Murder at the Reinhart: Part 2: C.C. Dragon

February 17, 2015 Misc. 3

Murder-at-the-Reinhart-e1422572701185Yesterday you read part one of C. C. Dragon’s story. Here is part two and we get to see whodonit. Each author has been given leeway on who they accuse and how it’s solved. I am really enjoying the stories and I hope you are too! Remember we need you to vote on which story you liked the best. They are both winners to me..but I am a little partial to C. C. and Deanna since they are on my blog! 🙂

“Wow. Damn. Um. Since the welcome. I had to move my gear in here after the arrival. He was very specific about where he wanted to do what and it takes a bit of time to set it up and test it. No screw ups.” Sammie tensed. “And he didn’t want to pay for an assistant.”

“Did you know him well?” I asked.
Sammie shrugged. “I worked his fancy parties. All the events. It’s a resort so plenty of those. I know what I’m doing and my way around so I just do my thing.”
“Well, the police might be here soon asking questions. I just wanted to account for everyone. Make sure no one else had been hurt or killed.” I gave him a sympathetic smile.
“Sure, thanks!” He sat back from his work.
“You have a lot of audio and visual equipment,” I remarked.
“Sure do. Never know what I’ll need. He did theme events and retro things last year. There was a Downton Abbey party one year. So I’ve got a collection of radios and record players. Mostly form garage sales. My hi-tech stuff I lock up,” he said.
“Of course. Well, glad you’re okay.” I headed back toward the rooms. Sammie had over explained. Guilty behavior.
Still, I didn’t want to make Sammie nervous. Now he thought I was just concerned about everyone and there was no vibe that he’d run. On my way, I overheard the pack talking about a radio missing in a maid’s room. That could be a distraction or someone took it from there.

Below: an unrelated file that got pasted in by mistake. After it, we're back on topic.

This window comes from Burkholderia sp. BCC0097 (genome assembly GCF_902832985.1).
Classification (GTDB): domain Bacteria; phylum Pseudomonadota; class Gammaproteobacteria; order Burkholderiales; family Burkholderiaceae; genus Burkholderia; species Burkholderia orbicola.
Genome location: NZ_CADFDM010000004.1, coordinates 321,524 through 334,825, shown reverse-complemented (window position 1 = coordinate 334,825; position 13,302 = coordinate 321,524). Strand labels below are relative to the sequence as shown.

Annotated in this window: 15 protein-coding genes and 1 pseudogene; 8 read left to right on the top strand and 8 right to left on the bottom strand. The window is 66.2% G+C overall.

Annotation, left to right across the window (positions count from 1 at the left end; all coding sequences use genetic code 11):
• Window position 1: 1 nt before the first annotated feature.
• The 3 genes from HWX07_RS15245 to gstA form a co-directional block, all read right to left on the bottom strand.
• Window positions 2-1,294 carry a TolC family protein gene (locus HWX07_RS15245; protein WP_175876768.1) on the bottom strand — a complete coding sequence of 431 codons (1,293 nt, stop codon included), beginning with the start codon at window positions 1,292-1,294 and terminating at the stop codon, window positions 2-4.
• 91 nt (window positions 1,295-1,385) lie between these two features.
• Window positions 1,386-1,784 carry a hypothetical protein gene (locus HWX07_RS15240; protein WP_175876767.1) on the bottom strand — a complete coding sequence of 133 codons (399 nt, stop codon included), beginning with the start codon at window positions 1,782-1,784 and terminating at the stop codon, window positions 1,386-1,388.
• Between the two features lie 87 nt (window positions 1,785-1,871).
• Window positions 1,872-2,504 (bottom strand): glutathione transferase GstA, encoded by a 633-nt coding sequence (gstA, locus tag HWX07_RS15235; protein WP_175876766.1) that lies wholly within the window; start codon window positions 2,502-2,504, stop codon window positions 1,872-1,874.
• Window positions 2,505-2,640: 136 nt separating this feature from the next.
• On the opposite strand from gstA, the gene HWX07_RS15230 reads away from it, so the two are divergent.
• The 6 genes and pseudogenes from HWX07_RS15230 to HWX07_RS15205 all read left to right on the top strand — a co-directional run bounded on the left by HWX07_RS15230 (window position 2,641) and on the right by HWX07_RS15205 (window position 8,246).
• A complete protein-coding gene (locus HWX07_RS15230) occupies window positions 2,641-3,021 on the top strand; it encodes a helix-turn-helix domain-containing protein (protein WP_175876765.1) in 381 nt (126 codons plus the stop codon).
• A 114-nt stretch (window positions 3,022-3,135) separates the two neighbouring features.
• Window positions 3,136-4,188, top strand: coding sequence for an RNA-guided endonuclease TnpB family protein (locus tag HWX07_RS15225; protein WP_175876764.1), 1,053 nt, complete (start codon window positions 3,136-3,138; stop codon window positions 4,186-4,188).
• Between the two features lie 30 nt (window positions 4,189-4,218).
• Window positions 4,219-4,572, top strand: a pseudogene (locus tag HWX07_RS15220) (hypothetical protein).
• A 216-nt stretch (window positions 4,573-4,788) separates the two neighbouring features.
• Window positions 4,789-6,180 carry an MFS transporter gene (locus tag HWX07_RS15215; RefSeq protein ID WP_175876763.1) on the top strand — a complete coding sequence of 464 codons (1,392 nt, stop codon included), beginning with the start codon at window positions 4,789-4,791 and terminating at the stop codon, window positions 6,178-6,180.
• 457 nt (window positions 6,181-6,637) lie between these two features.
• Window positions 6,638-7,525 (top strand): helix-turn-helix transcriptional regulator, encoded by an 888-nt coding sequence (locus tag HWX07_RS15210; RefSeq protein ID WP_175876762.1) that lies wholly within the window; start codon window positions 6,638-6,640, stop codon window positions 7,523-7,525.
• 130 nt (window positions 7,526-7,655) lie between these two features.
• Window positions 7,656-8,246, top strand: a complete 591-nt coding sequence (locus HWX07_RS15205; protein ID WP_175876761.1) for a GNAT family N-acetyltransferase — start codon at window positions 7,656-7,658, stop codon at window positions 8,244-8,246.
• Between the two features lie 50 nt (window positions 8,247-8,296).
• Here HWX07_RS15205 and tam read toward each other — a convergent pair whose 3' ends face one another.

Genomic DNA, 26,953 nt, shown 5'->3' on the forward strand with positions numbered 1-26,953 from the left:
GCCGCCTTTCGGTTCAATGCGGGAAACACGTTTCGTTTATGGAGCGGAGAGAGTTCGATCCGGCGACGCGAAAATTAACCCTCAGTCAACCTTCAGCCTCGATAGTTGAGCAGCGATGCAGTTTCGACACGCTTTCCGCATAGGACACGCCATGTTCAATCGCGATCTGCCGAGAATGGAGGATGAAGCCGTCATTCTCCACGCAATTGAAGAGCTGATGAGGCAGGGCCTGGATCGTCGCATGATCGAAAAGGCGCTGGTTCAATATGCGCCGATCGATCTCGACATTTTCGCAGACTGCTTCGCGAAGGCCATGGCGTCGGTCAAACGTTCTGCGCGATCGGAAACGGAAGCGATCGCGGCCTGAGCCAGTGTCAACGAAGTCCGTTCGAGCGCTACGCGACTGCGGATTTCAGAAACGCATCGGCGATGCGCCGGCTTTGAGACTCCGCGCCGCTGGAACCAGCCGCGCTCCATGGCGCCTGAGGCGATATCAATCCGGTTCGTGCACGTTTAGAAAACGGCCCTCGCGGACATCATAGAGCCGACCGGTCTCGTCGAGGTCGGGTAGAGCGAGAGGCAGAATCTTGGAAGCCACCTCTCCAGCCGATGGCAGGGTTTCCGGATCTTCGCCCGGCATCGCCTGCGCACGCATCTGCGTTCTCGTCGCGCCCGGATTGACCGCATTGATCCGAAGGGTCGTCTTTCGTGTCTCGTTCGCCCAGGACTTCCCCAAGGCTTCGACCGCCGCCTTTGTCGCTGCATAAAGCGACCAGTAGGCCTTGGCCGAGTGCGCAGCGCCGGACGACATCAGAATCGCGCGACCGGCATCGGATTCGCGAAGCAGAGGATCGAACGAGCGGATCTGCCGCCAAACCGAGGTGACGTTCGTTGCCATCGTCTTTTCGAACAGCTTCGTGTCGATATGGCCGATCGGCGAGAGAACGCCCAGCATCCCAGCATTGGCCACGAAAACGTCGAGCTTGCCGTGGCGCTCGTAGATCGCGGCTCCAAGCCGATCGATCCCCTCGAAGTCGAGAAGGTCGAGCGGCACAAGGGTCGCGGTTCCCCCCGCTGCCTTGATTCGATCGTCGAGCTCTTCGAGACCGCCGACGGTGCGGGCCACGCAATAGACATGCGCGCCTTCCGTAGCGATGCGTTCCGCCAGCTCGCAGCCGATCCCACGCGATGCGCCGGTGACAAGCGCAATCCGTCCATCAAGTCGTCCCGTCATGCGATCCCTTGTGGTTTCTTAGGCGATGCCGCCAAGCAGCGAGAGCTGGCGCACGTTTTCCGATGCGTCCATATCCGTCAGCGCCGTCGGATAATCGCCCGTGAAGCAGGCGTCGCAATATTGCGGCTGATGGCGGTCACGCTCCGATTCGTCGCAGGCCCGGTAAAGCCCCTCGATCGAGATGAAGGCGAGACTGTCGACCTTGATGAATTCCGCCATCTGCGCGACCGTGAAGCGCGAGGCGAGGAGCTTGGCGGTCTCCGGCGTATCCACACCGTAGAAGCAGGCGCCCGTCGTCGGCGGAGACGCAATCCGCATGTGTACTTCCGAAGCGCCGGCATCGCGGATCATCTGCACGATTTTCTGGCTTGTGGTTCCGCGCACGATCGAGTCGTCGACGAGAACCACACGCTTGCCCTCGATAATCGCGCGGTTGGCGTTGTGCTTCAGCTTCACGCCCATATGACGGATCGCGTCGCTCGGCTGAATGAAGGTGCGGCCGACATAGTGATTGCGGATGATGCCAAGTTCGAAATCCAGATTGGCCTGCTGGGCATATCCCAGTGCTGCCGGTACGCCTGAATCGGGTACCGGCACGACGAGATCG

I entered Ivy’s room and she was whistling. “This guy had a lot of money. Makes you look almost middle class.”
“No wife, no kids.” I took a guess.
“No. One sister who died last year after a long ugly battle with cancer. She had a blog about it and left one son. That’s the next of kin to our dead guy. The will is locked up tighter than your attic full of demons. We won’t get anything fast enough for you.” Ivy frowned.
The sirens outside said the natives had grown restless and called in the cops.
“That didn’t take long.” Ivy laughed.
“Innocent people don’t want to be accused or held by police more than they absolutely have to. When you interrogate an innocent person, they get defensive and angry. Sleuthing isn’t a sport.” I hated feeling like I was in a competition. I’d had to do that crap already with a real murder.
“He offered a big prize and that’s money for your charity. You had the right motives.” Ivy looked out the window. “Lots of cops.”
“Well I guess my lead is probably no good. Who is the nephew? Have a name?” I asked.
“Sammie Richards. Does DJ thing and MC stuff.” Ivy flipped around the laptop and showed me his website.
I smiled. “I’m sure whatever fake crime they had planned for us was more elaborate. I like real crime, it’s more direct and logical. Not that I like murder.”
“Meaning?” Ivy asked.
“That’s my lead too. Who has easy access to radio equipment? Or access and knowledge of the layout to steal a maid’s radio and set her up? Who wasn’t around at all when we heard about the death? Who gave me that weird intro fawning over my financial assets? You’d think the uncle would’ve given him a better job.” Deanna shook her head. “We better head down or it’ll look like we’re hiding.”

After three hours of individual questioning, we were rounded up together. Everyone seemed to have an alibi or story where they were.